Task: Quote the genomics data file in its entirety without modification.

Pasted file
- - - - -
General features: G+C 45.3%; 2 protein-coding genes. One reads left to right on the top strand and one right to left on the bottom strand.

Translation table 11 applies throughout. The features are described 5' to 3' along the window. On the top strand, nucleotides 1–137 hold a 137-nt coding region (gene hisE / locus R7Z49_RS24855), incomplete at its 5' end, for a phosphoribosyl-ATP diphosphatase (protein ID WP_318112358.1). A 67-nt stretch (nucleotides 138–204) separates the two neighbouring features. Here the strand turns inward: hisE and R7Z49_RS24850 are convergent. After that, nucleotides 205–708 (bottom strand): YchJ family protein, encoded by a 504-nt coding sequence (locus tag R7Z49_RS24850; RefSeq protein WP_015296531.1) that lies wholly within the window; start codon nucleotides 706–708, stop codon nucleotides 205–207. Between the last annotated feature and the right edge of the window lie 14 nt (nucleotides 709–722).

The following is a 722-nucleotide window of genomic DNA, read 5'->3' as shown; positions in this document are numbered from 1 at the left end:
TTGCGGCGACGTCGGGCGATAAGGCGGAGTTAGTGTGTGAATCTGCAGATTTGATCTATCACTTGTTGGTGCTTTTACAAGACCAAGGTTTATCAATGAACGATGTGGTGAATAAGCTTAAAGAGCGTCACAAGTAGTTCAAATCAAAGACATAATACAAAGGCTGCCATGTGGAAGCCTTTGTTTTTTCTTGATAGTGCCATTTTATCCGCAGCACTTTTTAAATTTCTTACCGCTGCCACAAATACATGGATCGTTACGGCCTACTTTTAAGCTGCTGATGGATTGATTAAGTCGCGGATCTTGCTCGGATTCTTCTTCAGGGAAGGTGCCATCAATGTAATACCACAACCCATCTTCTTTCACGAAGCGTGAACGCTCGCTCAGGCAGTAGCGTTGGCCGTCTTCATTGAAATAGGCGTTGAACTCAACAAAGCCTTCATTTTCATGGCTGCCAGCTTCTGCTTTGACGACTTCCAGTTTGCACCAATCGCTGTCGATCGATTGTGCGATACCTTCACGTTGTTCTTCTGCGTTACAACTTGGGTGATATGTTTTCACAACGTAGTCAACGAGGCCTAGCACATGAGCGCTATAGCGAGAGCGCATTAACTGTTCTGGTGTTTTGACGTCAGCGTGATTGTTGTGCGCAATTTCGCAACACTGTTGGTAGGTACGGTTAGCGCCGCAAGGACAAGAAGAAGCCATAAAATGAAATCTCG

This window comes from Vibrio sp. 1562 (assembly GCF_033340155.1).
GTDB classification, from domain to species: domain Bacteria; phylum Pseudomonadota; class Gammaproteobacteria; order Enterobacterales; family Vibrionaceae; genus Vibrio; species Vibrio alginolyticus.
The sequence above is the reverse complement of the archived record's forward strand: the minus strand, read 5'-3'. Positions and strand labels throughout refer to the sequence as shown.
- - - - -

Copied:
General features: G+C 45.3%; 2 protein-coding genes. One reads left to right on the top strand and one right to left on the bottom strand.

Translation table 11 applies throughout. The features are described 5' to 3' along the window. On the top strand, nucleotides 1–137 hold a 137-nt coding region (gene hisE / locus R7Z49_RS24855), incomplete at its 5' end, for a phosphoribosyl-ATP diphosphatase (protein ID WP_318112358.1). A 67-nt stretch (nucleotides 138–204) separates the two neighbouring features. Here the strand turns inward: hisE and R7Z49_RS24850 are convergent. After that, nucleotides 205–708 (bottom strand): YchJ family protein, encoded by a 504-nt coding sequence (locus tag R7Z49_RS24850; RefSeq protein WP_015296531.1) that lies wholly within the window; start codon nucleotides 706–708, stop codon nucleotides 205–207. Between the last annotated feature and the right edge of the window lie 14 nt (nucleotides 709–722).

The following is a 722-nucleotide window of genomic DNA, read 5'->3' as shown; positions in this document are numbered from 1 at the left end:
TTGCGGCGACGTCGGGCGATAAGGCGGAGTTAGTGTGTGAATCTGCAGATTTGATCTATCACTTGTTGGTGCTTTTACAAGACCAAGGTTTATCAATGAACGATGTGGTGAATAAGCTTAAAGAGCGTCACAAGTAGTTCAAATCAAAGACATAATACAAAGGCTGCCATGTGGAAGCCTTTGTTTTTTCTTGATAGTGCCATTTTATCCGCAGCACTTTTTAAATTTCTTACCGCTGCCACAAATACATGGATCGTTACGGCCTACTTTTAAGCTGCTGATGGATTGATTAAGTCGCGGATCTTGCTCGGATTCTTCTTCAGGGAAGGTGCCATCAATGTAATACCACAACCCATCTTCTTTCACGAAGCGTGAACGCTCGCTCAGGCAGTAGCGTTGGCCGTCTTCATTGAAATAGGCGTTGAACTCAACAAAGCCTTCATTTTCATGGCTGCCAGCTTCTGCTTTGACGACTTCCAGTTTGCACCAATCGCTGTCGATCGATTGTGCGATACCTTCACGTTGTTCTTCTGCGTTACAACTTGGGTGATATGTTTTCACAACGTAGTCAACGAGGCCTAGCACATGAGCGCTATAGCGAGAGCGCATTAACTGTTCTGGTGTTTTGACGTCAGCGTGATTGTTGTGCGCAATTTCGCAACACTGTTGGTAGGTACGGTTAGCGCCGCAAGGACAAGAAGAAGCCATAAAATGAAATCTCG

This window comes from Vibrio sp. 1562 (assembly GCF_033340155.1).
GTDB classification, from domain to species: domain Bacteria; phylum Pseudomonadota; class Gammaproteobacteria; order Enterobacterales; family Vibrionaceae; genus Vibrio; species Vibrio alginolyticus.
The sequence above is the reverse complement of the archived record's forward strand: the minus strand, read 5'-3'. Positions and strand labels throughout refer to the sequence as shown.